"Our entire economy is gone, and it's like they're just doing nothing," said Gilbert.
FEMA spokesman Danon Lucas said that's not true.
"I know the city looks at it as delays, but we have been working through the process that's required," he said. "This doesn't happen often. Demolition like this isn't a regular occurrence."
No other Alabama city has had the same problem since the twisters, Brown said. While it took about a year to approve the demolition of the high school in the northwest Alabama town of Phil Campbell because of historical considerations, Cordova is in a league of its own, she said.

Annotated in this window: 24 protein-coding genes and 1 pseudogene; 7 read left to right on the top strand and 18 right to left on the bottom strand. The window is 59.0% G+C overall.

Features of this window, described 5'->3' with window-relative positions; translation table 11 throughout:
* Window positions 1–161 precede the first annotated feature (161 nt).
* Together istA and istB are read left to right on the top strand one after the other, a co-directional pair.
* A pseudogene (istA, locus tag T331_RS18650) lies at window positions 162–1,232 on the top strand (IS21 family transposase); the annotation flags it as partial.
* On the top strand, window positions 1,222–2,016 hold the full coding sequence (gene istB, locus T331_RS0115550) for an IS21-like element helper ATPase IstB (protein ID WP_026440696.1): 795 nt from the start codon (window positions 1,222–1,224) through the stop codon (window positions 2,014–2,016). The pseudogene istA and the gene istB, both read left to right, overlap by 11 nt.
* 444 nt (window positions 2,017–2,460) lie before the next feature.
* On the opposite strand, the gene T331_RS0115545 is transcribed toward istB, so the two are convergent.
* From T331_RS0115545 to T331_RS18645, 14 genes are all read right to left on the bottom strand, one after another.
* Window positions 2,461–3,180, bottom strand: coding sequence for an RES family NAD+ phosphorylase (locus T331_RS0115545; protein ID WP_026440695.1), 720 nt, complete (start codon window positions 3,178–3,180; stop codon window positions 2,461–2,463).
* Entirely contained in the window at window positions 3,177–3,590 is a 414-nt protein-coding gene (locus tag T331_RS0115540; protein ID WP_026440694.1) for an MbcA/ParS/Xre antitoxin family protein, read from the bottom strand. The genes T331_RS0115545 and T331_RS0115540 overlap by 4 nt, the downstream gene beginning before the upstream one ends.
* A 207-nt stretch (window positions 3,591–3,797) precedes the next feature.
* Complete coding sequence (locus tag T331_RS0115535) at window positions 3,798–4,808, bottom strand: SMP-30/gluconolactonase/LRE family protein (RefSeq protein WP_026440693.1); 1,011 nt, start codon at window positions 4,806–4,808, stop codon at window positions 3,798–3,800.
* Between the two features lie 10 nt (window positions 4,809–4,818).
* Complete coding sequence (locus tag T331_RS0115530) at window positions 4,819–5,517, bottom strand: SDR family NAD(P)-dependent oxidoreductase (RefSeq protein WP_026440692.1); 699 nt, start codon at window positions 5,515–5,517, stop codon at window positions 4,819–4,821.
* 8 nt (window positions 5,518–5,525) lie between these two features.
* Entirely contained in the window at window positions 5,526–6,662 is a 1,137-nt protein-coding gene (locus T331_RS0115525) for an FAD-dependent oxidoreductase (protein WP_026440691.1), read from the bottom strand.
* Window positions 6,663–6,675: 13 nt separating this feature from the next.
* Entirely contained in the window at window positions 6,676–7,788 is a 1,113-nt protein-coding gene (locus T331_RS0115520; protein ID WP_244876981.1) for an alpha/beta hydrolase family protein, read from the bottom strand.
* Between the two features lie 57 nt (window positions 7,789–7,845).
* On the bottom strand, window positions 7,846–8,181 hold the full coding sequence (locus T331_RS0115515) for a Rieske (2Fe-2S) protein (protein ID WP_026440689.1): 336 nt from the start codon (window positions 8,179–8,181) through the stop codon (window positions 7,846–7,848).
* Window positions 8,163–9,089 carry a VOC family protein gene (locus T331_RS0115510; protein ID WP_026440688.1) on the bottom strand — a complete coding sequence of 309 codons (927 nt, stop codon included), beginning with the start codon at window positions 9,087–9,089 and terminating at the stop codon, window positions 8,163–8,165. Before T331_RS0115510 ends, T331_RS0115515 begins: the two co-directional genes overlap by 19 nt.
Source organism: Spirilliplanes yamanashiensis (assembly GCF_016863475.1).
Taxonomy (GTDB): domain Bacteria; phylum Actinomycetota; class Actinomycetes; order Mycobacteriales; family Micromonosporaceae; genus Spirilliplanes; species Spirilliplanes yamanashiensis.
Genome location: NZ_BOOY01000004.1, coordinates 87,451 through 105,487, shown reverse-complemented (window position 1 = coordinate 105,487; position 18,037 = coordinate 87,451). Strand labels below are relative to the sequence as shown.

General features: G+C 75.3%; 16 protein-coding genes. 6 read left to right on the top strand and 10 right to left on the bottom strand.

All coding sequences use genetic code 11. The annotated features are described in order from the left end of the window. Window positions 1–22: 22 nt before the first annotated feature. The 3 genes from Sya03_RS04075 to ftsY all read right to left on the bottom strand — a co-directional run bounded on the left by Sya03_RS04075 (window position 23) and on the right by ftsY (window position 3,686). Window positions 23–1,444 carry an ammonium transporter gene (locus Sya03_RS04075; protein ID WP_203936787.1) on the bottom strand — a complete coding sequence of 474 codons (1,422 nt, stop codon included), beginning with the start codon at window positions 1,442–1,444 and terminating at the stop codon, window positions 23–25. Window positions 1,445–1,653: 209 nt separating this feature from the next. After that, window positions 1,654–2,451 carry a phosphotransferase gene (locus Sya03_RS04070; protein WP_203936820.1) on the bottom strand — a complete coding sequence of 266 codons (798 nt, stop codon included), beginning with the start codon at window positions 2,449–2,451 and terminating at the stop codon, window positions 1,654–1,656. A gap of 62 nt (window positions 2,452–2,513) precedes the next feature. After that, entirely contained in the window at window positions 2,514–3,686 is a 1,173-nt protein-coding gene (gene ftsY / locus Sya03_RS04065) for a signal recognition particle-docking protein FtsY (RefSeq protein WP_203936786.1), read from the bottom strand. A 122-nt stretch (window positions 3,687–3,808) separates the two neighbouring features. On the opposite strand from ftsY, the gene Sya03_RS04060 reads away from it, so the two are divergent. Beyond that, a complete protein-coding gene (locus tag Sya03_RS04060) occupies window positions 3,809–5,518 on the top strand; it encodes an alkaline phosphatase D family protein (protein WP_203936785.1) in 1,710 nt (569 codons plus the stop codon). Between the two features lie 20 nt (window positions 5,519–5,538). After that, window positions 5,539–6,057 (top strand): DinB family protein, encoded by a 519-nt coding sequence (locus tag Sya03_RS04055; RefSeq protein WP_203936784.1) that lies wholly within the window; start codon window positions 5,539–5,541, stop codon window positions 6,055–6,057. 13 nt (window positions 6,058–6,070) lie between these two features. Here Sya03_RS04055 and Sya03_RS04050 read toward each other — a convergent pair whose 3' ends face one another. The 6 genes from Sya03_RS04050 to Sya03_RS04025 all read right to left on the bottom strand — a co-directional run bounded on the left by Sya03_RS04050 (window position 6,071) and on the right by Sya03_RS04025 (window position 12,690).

"I can't blame them for being frustrated with FEMA," she said.